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Tap into quality growth at a good price via LF Blue Whale Growth

LF Blue Whale Growth invests in quality companies with the ability to grow

Tap into quality growth at a good price via LF Blue Whale Growth

The market volatility of the past few months and uncertainty over what is going to happen has underscored the value of having exposure of good quality companies that are in a better position to survive near term challenges and grow over the long-term. A good way to invest in these have been certain global equities funds whose managers have selected the right ones.

IC TIP: Buy at 173.87p
Tip style
Growth
Risk rating
High
Timescale
Long Term
Bull points

Experienced manager

Rigorous investment process

Focus on resilient companies

Good performance so far

Bear points

Concentration risk

Short track record

A new but promising option in this area appears to be LF Blue Whale Growth (GB00BD6PG563) which launched in 2017.

Although the fund is new its lead manager, Stephen Yiu, has 17 years' investment experience. He worked in Hargreaves Lansdown’s investment team until 2007, and in the following decade at asset managers New Star, Artemis and Nevsky Capital. He founded Blue Whale in 2017.

Mr Yiu and his team of five invest in 25 to 35 of what they think are the best companies. They select them from a universe of only around 100 so that they can spend significant time analysing each potential investment. They try to invest in companies which have the ability to grow, will benefit from structural growth trends and are able to significantly grow profits over time.

They also like companies to have a valuation that seems attractive relative to their future growth and profitability. And if they think an existing holding has become too expensive or its prospects have changed they sell it. For example, they reduced the fund’s holding in Amazon (US:AMZN) this year and removed holdings that they felt would be negatively affected by the Covid-19 pandemic. And they held more cash at the end of 2019 enabling them to top up their highest conviction holdings during the sell-off in 2020.

They select companies primarily on the basis of their individual merits such as strategy, growth prospects and competitive advantages. But they also monitor the competitive environment and the actions of industry rivals, to ensure that their holdings are not under threat from changes in technology or regulations.

 

The fund's investment team considers how events could impact the expected future cash flows of their holdings, including by stress testing cash flows and earnings. Mr Yiu recently said: “The majority of companies in our portfolio have passed such a “macro stress test” and this was why our portfolio fared better than the broader market over the course of the last three years.”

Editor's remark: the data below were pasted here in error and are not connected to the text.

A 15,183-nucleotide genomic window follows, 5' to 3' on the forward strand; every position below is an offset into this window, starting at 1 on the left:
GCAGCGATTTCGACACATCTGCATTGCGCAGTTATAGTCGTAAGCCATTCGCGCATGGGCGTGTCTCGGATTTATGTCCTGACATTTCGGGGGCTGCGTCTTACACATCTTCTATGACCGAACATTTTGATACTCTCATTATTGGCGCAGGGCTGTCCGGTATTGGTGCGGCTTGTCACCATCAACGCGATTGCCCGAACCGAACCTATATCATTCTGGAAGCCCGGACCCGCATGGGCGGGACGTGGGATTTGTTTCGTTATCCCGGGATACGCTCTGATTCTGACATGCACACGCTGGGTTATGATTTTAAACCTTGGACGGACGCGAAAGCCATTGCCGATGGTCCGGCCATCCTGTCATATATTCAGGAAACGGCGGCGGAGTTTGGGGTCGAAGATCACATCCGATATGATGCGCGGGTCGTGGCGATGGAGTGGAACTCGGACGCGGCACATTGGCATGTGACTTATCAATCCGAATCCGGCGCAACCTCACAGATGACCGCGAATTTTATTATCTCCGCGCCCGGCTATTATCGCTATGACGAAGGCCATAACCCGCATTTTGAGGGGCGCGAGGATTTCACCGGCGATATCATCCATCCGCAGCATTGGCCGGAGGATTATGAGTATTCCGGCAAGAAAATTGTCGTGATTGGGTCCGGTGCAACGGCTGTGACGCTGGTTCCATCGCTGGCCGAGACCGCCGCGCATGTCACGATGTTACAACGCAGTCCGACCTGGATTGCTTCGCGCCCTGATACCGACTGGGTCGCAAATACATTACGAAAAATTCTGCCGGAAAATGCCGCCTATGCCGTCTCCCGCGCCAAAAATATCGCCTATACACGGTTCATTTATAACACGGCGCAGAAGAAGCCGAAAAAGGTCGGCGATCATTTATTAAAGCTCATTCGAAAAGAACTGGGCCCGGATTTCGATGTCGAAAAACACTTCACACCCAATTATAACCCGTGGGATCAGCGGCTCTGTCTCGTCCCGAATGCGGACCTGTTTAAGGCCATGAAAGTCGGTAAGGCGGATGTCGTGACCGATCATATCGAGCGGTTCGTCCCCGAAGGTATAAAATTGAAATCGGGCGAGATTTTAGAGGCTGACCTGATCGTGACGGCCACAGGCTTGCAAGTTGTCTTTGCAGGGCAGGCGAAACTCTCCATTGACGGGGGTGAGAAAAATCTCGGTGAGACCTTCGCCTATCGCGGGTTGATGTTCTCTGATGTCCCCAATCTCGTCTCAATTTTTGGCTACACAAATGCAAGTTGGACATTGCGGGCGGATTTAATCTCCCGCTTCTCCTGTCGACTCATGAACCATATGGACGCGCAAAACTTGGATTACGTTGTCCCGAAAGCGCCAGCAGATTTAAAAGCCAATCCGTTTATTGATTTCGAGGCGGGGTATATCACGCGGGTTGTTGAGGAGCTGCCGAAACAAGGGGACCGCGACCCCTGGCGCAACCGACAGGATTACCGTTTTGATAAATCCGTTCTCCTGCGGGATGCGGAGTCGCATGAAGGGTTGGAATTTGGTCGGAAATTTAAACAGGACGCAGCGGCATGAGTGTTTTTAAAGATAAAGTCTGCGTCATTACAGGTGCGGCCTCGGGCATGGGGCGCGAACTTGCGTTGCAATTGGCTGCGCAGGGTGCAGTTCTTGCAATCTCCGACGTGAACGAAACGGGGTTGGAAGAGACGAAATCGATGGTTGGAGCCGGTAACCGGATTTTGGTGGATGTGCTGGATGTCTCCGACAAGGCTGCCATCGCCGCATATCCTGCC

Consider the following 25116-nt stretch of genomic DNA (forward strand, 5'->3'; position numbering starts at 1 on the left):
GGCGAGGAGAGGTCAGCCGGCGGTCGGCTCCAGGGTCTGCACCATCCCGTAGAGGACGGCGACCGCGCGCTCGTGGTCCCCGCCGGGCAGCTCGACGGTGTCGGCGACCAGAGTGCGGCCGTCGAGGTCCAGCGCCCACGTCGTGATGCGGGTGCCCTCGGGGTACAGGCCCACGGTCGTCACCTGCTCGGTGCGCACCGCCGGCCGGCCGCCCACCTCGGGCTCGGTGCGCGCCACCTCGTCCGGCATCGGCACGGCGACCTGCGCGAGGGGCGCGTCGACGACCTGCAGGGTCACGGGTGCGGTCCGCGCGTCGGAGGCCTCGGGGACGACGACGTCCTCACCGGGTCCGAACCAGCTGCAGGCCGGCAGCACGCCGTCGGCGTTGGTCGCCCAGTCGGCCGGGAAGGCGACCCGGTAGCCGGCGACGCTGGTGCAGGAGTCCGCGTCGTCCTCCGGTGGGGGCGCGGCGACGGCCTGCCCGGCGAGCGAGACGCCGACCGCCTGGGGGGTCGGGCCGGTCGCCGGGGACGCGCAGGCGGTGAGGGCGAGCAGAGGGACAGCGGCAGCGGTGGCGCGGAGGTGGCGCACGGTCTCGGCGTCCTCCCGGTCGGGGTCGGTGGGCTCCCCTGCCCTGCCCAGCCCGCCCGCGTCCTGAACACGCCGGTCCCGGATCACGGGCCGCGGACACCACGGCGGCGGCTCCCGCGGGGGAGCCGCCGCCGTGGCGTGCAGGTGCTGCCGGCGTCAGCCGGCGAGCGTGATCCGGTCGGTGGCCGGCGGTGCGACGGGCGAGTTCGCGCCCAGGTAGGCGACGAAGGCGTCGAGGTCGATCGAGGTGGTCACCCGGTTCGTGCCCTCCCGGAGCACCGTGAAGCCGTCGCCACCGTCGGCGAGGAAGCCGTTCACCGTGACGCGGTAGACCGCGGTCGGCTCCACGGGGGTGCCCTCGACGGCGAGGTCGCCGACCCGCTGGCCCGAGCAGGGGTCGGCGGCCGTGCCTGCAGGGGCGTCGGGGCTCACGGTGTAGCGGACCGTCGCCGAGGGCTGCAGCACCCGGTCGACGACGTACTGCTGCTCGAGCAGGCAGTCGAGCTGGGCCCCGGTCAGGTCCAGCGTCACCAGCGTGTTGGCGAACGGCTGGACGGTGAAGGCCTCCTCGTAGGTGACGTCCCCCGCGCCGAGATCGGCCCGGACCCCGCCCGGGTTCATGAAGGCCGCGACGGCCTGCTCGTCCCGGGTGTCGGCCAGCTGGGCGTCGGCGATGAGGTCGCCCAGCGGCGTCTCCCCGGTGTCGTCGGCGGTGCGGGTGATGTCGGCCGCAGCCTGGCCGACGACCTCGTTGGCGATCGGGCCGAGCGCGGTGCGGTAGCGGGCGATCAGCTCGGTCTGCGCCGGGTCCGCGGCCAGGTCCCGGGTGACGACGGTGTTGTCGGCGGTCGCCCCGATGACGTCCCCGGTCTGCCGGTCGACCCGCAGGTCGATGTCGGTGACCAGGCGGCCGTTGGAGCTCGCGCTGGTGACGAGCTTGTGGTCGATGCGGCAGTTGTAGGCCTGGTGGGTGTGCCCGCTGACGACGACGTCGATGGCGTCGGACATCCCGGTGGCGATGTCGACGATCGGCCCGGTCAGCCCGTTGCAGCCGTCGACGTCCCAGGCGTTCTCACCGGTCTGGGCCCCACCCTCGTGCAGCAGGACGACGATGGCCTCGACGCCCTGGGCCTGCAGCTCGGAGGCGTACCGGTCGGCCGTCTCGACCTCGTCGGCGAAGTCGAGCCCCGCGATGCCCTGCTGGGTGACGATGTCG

LF Blue Whale Growth is not well diversified by sector or geography, with over 60 per cent of its assets in technology companies and nearly three quarters in the US at the end of August. Its 10 largest holdings accounted for 54.5 per cent of its assets, increasing concentration risk, because if any one of these does not do so well it will have a greater effect on the fund’s overall return than if it was more diversified.

However, Mr Yiu and his colleagues are very selective about what they invest in and do not invest in technology companies they think are not competitively positioned. For example, the fund generally does not hold hardware companies. Although it is currently focused on the US its managers are careful about the quality and valuation of the companies they pick there. And its 10 largest holdings at the end of August only featured three of the 10 largest stocks in the S&P 500 index.

The fund made a positive return in 2018 when global equity indices such as MSCI World and FTSE World, and the Investment Association (IA) Global sector average made negative returns. The fund has also out performed these benchmarks in 2019 and so far this year, and this has added up to strong cumulative total returns.

The fund has a global remit and its managers have demonstrated their willingness to sell holdings if they believe that their prospects are no longer as good and to invest in ones that look better.

So if you are looking for growth over the long term and exposure to a basket of high quality, resilient companies, LF Blue Whale Growth Fund still seems like a good option. Buy. LW

 

LF Blue Whale Growth (GB00BD6PG563)
Price173.87pFund size£520.55m
IA sector GlobalNo of holdings25
Fund type Open-ended investment companyOngoing charge0.89%
Set-up date11-Sep-17Yield0.00%
Manager start dateStephen Yiu 11/09/2017, Daniel Allcock 01/10/2019More detailswww.bluewhale.co.uk
Source: Morningstar as at 11 September 2020.

 

Performance
Fund/benchmark3 month total return (%)6 month total return (%)1 year total return (%)
LF Blue Whale Growth9.9331.6822.86
MSCI World index3.9217.126.10
FTSE All World index4.0616.735.97
IA Global sector average4.5018.117.26
Source: FE Analytics as at 10 September 2020.

 

Top 10 holdings (%)
Microsoft 8.2
Adobe7.86
Visa6
Autodesk5.4
Amazon.com5.19
Mastercard4.91
PayPal4.73
Dassault Systemes4.57
SAP4.55
Intuit4.45
Source: Morningstar as at 30 June 2020

 

Geographic breakdown (%)
US72.2
Europe20.3
UK2
Asia Pacific1.6
Cash4
Source: Blue Whale as at 31/08/20